BETTY BOOP Wiki
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BETTY BOOP Wiki

Errors/Mistakes Log


General Betty Boop Wikia mistakes and errors. Including rare information and misinformation.


Voice of Betty Boop For Three 1938 Cartoons???

There are three candidates for VO in three Betty Boop cartoons, who possibly provided the vocals. Those cartoons include Pudgy and the Lost Kitten, Pudgy the Watchman and Buzzy Boop. The three candidate VO artists are Kate Wright, who was originally credited but never actually voiced Betty in the earlier cartoons. The other two are Little Ann Little and June Albrezzi. It is unknown which one of the three actually provided the vocals because they all sound alike. Kate Wright was interviewed in 1937, and could not give "one" Betty Boop episode in which she voiced Betty. Whereas Ann Little would consistently"lie" and say that she had always voiced Betty Boop. June Albrezzi another "Boop-Boop-a-Doop" girl said that she had voiced cartoon character "Betty Boop" in three cartoons for Max Fleischer and was also featured in a Famous Studios cartoon. These individuals voices are hard to distinguish because all three women used a really "nasally" voice for Betty, and they sound alike. Betty's other voices Mae Questel, Margie Hines and Bonnie Poe have already been identified.

Did Helen Kane Use Betty Boop's Image Without Permission?

Helen Kane Betty Boop 1935 Brooklyn Fox

Yes, possibly to spite the Fleischer Studios for losing the lawsuit. The posters feature a photo of Betty Boop and it says "Helen Kane, the Original Boop-Boop-a-Doop Girl" on them. Max Fleischer did not pursue her legally for this. It is possible that Kane deliberately did this to get a reaction from the Fleischers, hoping that they would take her back to court. As Kane had previously lost "several appeals" to stop the "Betty Boop" character by injunction.

Margie Hines Voiced Betty Boop in the Earlier Cartoons Not Ann Little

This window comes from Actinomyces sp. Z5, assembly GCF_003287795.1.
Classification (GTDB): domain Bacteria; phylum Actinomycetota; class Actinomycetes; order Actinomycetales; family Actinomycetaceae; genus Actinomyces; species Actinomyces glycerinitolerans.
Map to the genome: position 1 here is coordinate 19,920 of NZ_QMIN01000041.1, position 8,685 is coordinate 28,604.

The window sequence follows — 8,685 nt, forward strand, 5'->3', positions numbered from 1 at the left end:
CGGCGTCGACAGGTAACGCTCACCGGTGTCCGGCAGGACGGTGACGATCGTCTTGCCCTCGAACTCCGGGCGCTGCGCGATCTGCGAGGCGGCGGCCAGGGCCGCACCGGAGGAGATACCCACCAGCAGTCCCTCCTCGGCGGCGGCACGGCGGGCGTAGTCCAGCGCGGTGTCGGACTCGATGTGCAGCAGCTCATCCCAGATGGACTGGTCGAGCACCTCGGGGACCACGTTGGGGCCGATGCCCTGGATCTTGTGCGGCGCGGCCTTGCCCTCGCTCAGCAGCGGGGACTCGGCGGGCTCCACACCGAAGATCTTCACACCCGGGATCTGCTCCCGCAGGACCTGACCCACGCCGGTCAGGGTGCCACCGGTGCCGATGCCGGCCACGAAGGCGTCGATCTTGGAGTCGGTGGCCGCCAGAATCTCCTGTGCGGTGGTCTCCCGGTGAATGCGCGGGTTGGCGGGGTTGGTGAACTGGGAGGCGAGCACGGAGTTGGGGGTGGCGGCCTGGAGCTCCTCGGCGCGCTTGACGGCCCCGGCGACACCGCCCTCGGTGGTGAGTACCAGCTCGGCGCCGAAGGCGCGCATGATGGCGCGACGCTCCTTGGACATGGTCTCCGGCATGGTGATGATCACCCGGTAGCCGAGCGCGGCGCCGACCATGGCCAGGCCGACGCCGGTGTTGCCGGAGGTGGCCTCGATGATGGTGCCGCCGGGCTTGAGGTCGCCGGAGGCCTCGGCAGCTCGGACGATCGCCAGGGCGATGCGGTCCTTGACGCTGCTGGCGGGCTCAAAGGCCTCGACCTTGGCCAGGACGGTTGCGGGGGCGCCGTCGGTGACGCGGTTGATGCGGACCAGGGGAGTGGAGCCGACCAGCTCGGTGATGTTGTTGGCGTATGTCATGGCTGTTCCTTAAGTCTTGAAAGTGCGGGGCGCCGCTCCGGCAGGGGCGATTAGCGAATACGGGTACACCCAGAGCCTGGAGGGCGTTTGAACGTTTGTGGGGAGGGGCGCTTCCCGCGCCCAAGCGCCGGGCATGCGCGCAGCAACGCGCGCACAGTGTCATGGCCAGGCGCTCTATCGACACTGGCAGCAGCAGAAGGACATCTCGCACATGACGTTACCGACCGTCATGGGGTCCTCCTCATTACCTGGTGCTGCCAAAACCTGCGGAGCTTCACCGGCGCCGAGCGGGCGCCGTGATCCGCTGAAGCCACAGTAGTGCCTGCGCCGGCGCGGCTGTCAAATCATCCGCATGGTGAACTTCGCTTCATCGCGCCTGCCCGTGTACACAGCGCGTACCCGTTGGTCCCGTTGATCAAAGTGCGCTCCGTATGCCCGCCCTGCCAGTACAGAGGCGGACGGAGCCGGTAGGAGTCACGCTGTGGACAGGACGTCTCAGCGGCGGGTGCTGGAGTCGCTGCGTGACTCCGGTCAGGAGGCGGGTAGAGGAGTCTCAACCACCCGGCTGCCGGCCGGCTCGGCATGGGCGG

Margie Hines

There is a major mistake with Margie Hines' credits that was featured on the Betty Boop Wikia that have now been recently resolved which has now been update as of November 2019. According to rare lawsuit transcripts, Hines voiced Betty Boop from 1930-1931. Hines recorded all of the 1932 dialogue for the cartoons in 1931 before she stopped voicing characters for the Fleischer Studios.

Mae Questel took on the role in 1931 and shared that role with Hines up until Hines retired. Hines then signed a contract with the Van Beuren Studios in 1932 to exclusively voice Betty Boop rip-off Countess Cat.

Little Ann Little a "Boop-Boop-a-Doop" singer who debuted in 1930 voiced Betty in the cartoons in 1933. Ann was "not" the voice of Betty Boop in 1930, she was a "Boop-Boop-a-Doop" girl and did her "Boop" act on stage[1] and on radio. Ann can be heard in Betty Boop's Big Boss, Betty Boop's May Party, Betty Boop's Birthday Party.

Mae Questel and Margie Hines Betty Boop Voices Originals 1931-1932

According to the Fleischer Studios, in some of the pictures they would record twice, before they start, once, and sometimes after they finished. In one case, they believed that Margie Hines sang before the cartoon, and the cartoon ended with Mae Questel finishing the role, indicating two people portraying the same character in the same cartoon.

The Old Man of the Mountain (1933)

Old Man of the Mountain 1933 Cast

The Betty Boop Wikia was always 100% correct when stating that both Bonnie Poe and Mae Questel shared the role of Betty in The Old Man of the Mountain. Poe did the general voice-over, and Questel did the singing with Cab Calloway in that one cartoon.